The aim of this paper is to analyse whether the medical rehabilitation segment is an important part of the entire Polish healthcare system, and if the medical rehabilitation services are provided with adequate levels of financing and management. The study reviews published literature and legal acts, and undertakes an analysis of data acquired from international and national health data repositories. In Poland there exists no coordination between medical, vocational and social rehabilitation or between the rehabilitation delivered by the health resort facilities. There is an observed lack of coordination among public fund payers. The described lack of coordination influences not only patient treatments (it is difficult to measure outputs and outcomes), but also makes summarizing the total expenditures on curative rehabilitation more difficult. Even though numerous countries spend a smaller or comparable amount of money on rehabilitation (per patient), funds allocated to rehabilitation in Poland (expressed in PPS) are over seven times lower than in France, about five times lower than in Austria and Belgium, and three times lower than in the Netherlands.
The approach of a unilateral impact of the financial sector on economic growth was invalidated by the last financial crisis which very quickly changed into a global economic crisis. The aim of the study is the analysis of the impact of the financial sector on economic growth in the context of the growing phenomenon of financialization, which was one of the significant reasons of the financial crisis. The study was focused on presenting the growing scale of this phenomenon and analysing the impact of money supply in USD and EUR on world GDP and the GDP of the USA and the Eurozone. The following hypothesis was postulated: the growing process of financialization causes the growth of the USD and EUR supply, influencing changes in the world GDP, the GDP of the USA and the Eurozone. The study confirmed the hypothesis of the relation of the money supply with changes in economic growth. However, influencing economic growth with the money supply causes the purchasing power of business entities to decrease and causes growing debt. Furthermore, it does not contribute to the strength of the real economy. A repair of the current “system“ should not be sought for in constantly increasing macroprudential regulations, but in a return to a country’s interventionism, leading to a change in the priorities of the actions of financial institutions; mainly banks, and the supply of money based on fixed parities (gold, energy).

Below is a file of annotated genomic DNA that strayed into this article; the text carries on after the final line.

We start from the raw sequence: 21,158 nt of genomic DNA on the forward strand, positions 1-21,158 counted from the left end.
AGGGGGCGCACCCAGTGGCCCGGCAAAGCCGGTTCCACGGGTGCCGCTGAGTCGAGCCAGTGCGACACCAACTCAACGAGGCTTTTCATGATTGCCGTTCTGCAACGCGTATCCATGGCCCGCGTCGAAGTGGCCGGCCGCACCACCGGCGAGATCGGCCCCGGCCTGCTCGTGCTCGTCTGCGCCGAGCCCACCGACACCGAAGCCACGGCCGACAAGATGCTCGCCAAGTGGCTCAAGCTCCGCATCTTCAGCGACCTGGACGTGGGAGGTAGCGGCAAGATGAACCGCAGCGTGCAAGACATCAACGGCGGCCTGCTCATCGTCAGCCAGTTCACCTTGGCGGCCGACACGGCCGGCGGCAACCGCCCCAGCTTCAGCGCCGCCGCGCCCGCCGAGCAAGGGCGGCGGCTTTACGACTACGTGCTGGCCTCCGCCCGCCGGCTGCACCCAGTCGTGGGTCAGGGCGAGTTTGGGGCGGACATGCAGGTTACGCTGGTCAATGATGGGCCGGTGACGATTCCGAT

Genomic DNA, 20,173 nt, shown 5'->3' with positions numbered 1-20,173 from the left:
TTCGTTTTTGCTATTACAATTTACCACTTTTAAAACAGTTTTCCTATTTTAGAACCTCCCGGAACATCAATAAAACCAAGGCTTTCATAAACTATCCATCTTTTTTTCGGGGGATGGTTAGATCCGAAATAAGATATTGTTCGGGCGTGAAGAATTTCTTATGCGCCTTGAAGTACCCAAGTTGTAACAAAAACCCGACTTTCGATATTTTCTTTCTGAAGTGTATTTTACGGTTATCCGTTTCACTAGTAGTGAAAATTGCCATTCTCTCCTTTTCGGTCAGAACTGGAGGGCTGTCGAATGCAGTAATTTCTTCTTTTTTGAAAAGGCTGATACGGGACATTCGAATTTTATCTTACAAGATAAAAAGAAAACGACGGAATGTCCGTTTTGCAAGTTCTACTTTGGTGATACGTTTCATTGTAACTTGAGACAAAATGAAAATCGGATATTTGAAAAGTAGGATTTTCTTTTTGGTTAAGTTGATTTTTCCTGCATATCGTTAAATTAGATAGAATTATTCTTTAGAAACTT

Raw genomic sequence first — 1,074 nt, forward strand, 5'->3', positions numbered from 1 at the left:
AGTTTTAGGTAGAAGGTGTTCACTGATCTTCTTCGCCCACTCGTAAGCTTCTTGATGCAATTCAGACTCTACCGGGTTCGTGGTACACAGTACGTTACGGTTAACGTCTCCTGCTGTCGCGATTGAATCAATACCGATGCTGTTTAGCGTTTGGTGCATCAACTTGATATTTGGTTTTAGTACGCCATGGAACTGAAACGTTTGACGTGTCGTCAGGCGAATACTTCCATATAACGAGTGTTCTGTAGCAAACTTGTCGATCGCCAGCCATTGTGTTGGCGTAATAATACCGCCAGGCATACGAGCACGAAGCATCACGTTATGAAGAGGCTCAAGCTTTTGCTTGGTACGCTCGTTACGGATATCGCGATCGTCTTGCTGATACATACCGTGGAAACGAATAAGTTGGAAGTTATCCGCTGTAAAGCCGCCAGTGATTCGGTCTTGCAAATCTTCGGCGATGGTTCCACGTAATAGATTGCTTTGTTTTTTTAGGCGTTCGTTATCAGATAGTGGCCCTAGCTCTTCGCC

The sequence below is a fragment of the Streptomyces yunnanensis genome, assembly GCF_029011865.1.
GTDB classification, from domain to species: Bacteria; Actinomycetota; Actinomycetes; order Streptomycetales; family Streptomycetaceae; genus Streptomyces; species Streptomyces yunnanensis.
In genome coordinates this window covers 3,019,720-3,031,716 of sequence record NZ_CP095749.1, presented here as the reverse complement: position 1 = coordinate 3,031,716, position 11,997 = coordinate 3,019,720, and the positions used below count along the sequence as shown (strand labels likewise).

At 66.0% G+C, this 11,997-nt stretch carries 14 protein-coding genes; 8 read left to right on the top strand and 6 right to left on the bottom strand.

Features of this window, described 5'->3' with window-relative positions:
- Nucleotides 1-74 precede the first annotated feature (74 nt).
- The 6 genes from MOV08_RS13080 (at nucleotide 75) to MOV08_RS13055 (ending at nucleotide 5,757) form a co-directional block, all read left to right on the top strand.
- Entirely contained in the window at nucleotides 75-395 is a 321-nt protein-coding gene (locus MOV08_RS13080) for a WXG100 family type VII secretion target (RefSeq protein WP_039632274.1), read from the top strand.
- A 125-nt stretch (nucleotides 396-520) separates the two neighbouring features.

All local government units in Poland have been analysed regarding their consolidated debt. The consolidated debt was compared with the budget debt which is subject to monitoring and statutory restrictions. The scale of extra-budgetary debt has been revealed as recorded in the balance sheet of a local government unit, a parent entity. In practice, the consolidated balance sheet and debt presented in it are not subject to debates and analyses. Local governments refrain from auditing and publicising of the consolidated balance sheet. The article describes the risks related to unlimited local government debt.
The aim of the paper is to point out that the Monte Carlo simulation is an easy and flexible approach when it comes to forecasting risk of an asset portfolio. The case study presented in the paper illustrates the problem of forecasting risk arising from a portfolio of receivables denominated in different foreign currencies. Such a problem seems to be close to the real issue for enterprises offering products or services on several foreign markets. The changes in exchange rates are usually not normally distributed and, moreover, they are always interdependent. As shown in the paper, the Monte Carlo simulation allows for forecasting market risk under such circumstances.
This paper presents the innovative activity of enterprises as a process that is risky but necessary for the survival of a company in a competitive market, and as a way to maximize the long-term value for the owners. Risks and benefits were analysed, and the possible sources of added value in innovative projects were identified in the context of the capital market equilibrium and the budgeting of investments. Innovative projects become a source of added value for investors if the financial effects such as changes in the residual cash flow and higher growth rate outweigh the combined impact on the risk generated by two factors: increase of systematic risk and emerging specific risks.